Micro-lending case study: Mynt
FinTech Futures talks to Philippine fintech, Mynt, about the business case and technology behind its current micro-lending efforts and where it is planning to head with other financial services, leveraging the customers and data of its majority shareholder, the country’s largest telco.
In today’s ever more fluid markets, new entrants in financial services can come from more or less any direction. Often they are set up to leverage, expand or defend other core businesses. In the Philippines, Fuse is a perfect example. It has been launched as a new micro-lender and is a subsidiary of fintech, Mynt, which in turn came out of the country’s largest telco, Globe Telecom.
Globe Telecom has more than half of the Philippines mobile phone market, with around 64 million customers, and it was a pioneer in the e-payments space over a decade ago, with GCash. It now has Send Money that allows customers to transfer money domestically for free, plus Pay QR, GCash MasterCard and GCash American Express Virtual Pay for POS and online transactions.
To put financial services in the Philippines into perspective, only around three per cent of the population of around 100 million have a credit card and 34.5% have bank accounts but there are 120 million SIMs.
Mynt’s push into financial services is intended to build on the telco and GCash customer bases, with aggressive plans for growing the micro-lending business as well as launching additional products, including third-party loans, savings, investments and insurance.
Jean-Francois Darre, Mynt’s chief analytics and risk officer, says there was initially an attempt to incubate the fintech within Globe Telecom but that proved to be challenging, in part due to the telco’s focus on its core business. As a result, Mynt was established as a wholly-owned subsidiary around two and a half years ago.
Since then, a funding round saw the arrival as investors and shareholders of Ant Financial, which is a fintech affiliate of Chinese B2C giant, Alibaba, and Ayala, a large Philippines conglomerate. The mix of telco, fintech and conglomerate is a good one, says Darre.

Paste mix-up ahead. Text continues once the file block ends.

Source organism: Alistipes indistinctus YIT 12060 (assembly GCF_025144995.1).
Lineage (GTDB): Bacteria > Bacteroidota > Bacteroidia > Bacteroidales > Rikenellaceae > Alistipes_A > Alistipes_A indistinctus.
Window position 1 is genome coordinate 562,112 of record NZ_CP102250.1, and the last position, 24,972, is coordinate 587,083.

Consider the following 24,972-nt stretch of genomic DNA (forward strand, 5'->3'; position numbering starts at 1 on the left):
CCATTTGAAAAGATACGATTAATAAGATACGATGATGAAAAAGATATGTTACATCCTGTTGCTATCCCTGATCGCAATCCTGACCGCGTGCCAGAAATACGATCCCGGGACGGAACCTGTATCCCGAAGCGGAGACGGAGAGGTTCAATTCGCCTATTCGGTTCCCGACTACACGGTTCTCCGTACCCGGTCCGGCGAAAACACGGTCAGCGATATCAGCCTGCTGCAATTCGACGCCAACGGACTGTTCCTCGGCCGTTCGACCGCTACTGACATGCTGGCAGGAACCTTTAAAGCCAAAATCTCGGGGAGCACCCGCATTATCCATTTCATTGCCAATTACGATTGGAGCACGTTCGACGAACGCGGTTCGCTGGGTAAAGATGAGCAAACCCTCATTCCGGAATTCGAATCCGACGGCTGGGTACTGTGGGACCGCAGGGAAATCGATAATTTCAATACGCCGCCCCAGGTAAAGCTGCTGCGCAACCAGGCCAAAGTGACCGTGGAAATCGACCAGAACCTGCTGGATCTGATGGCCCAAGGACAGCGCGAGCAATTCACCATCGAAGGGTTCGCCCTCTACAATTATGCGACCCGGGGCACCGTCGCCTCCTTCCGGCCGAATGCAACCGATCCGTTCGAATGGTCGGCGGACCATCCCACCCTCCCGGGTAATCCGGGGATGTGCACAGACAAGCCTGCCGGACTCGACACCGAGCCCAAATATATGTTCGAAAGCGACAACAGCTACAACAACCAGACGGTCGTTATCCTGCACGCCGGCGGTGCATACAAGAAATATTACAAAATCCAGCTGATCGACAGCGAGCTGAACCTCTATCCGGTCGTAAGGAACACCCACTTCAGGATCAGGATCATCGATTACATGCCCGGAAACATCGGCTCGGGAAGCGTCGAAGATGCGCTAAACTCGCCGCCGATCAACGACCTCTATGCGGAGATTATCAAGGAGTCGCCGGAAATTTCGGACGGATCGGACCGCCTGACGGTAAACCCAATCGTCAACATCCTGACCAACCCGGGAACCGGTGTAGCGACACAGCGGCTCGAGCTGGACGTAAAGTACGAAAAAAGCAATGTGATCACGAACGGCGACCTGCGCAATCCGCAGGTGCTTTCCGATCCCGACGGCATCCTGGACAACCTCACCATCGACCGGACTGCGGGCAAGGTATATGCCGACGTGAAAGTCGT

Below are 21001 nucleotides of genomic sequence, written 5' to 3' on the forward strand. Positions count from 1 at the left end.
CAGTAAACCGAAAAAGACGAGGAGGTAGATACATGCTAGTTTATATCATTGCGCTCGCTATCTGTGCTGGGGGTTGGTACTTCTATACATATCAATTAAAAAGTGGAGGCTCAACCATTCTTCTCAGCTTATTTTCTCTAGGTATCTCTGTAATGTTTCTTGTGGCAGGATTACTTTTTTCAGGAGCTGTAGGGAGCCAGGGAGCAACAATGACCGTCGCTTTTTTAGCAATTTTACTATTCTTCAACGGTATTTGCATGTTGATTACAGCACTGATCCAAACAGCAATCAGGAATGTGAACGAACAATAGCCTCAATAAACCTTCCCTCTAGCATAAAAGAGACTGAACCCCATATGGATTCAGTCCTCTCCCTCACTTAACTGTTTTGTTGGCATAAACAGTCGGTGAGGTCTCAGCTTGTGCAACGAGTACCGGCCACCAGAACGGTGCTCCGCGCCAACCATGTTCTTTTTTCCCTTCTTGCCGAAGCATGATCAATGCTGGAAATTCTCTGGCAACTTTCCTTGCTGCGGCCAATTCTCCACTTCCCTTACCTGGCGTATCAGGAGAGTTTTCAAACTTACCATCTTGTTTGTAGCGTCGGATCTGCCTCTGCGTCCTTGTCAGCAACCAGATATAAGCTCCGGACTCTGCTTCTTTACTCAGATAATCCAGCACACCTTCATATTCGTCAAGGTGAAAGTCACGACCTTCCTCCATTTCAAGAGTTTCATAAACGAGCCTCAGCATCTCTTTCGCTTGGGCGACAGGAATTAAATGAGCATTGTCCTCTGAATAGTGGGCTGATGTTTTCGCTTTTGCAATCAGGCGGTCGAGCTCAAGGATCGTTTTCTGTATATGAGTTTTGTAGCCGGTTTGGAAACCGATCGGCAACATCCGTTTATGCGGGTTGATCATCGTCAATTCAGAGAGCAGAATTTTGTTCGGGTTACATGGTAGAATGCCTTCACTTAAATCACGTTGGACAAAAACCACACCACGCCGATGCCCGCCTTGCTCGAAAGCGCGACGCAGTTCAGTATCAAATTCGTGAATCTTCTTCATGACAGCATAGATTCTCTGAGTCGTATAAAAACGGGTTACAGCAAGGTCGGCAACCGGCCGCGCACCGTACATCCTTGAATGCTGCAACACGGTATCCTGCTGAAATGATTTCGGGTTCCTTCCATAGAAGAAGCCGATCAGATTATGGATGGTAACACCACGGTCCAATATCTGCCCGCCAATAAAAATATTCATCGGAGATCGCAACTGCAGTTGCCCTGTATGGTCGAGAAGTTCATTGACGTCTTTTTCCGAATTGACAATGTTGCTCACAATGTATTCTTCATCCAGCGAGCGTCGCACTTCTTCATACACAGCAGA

The ambition for GCash, with its e-wallet and payments app, is that it becomes the default option for all payments. “The aim is that you take out your mobile phone, not your wallet,” says Darre. He cites the e-wallet-centric cashless ecosystem that is developing in China as a model.
It is not the intention to make money from payments per se but to provide a service that is as close to free as possible, then leveraging the ability to create other revenue streams around this. Financial services is one of these.
“We hope to have 20 million active users in the next three years, which is challenging, but after five or six months we are roughly on target,” says Darre. The intention was always to start relatively cautiously because it wanted to ensure that the user interface, user experience and business model were right. At present there are new, refined versions of the GCash app released each month.
Fuse, set up by Mynt in 2016, is focused on micro loans at the outset, typically for people with no credit history – which is clearly a large portion of the population, given the low adoption of credit cards and bank accounts. Instead, it uses behavioural data from a person’s use of GCash.
The underlying technology is Mambu’s cloud-based lending platform. The company is the closest the core systems market has had to a disruptor in the last few years, with its initially narrow, low-end lending system built and delivered from the outset via Amazon’s AWS and now with 250 users across 46 countries.